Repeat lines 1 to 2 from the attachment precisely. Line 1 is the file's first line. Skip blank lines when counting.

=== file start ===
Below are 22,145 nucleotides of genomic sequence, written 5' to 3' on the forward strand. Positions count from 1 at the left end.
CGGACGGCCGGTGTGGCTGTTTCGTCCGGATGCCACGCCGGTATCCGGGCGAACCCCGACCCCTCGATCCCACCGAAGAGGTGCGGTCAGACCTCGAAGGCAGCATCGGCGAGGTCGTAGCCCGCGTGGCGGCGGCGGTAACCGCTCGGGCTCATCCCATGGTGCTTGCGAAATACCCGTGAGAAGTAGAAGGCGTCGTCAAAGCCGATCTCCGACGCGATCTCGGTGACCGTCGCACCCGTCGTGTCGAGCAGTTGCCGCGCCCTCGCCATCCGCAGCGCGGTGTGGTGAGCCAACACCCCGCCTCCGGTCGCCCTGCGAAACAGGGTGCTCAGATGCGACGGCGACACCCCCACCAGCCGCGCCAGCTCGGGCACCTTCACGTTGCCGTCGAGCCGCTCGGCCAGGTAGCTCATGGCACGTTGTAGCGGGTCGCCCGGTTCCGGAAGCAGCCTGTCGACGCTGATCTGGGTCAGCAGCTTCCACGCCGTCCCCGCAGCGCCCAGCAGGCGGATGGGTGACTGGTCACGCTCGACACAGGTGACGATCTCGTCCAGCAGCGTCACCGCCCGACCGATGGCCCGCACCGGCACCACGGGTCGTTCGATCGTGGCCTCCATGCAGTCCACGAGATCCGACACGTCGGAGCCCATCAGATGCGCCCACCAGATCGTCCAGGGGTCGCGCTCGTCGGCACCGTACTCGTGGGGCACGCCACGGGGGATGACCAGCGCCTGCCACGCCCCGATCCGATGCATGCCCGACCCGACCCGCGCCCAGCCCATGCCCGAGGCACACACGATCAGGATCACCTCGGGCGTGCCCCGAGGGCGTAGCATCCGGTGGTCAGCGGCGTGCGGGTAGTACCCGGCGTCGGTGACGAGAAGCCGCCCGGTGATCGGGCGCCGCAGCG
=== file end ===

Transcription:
Below are 22,145 nucleotides of genomic sequence, written 5' to 3' on the forward strand. Positions count from 1 at the left end.
CGGACGGCCGGTGTGGCTGTTTCGTCCGGATGCCACGCCGGTATCCGGGCGAACCCCGACCCCTCGATCCCACCGAAGAGGTGCGGTCAGACCTCGAAGGCAGCATCGGCGAGGTCGTAGCCCGCGTGGCGGCGGCGGTAACCGCTCGGGCTCATCCCATGGTGCTTGCGAAATACCCGTGAGAAGTAGAAGGCGTCGTCAAAGCCGATCTCCGACGCGATCTCGGTGACCGTCGCACCCGTCGTGTCGAGCAGTTGCCGCGCCCTCGCCATCCGCAGCGCGGTGTGGTGAGCCAACACCCCGCCTCCGGTCGCCCTGCGAAACAGGGTGCTCAGATGCGACGGCGACACCCCCACCAGCCGCGCCAGCTCGGGCACCTTCACGTTGCCGTCGAGCCGCTCGGCCAGGTAGCTCATGGCACGTTGTAGCGGGTCGCCCGGTTCCGGAAGCAGCCTGTCGACGCTGATCTGGGTCAGCAGCTTCCACGCCGTCCCCGCAGCGCCCAGCAGGCGGATGGGTGACTGGTCACGCTCGACACAGGTGACGATCTCGTCCAGCAGCGTCACCGCCCGACCGATGGCCCGCACCGGCACCACGGGTCGTTCGATCGTGGCCTCCATGCAGTCCACGAGATCCGACACGTCGGAGCCCATCAGATGCGCCCACCAGATCGTCCAGGGGTCGCGCTCGTCGGCACCGTACTCGTGGGGCACGCCACGGGGGATGACCAGCGCCTGCCACGCCCCGATCCGATGCATGCCCGACCCGACCCGCGCCCAGCCCATGCCCGAGGCACACACGATCAGGATCACCTCGGGCGTGCCCCGAGGGCGTAGCATCCGGTGGTCAGCGGCGTGCGGGTAGTACCCGGCGTCGGTGACGAGAAGCCGCCCGGTGATCGGGCGCCGCAGCG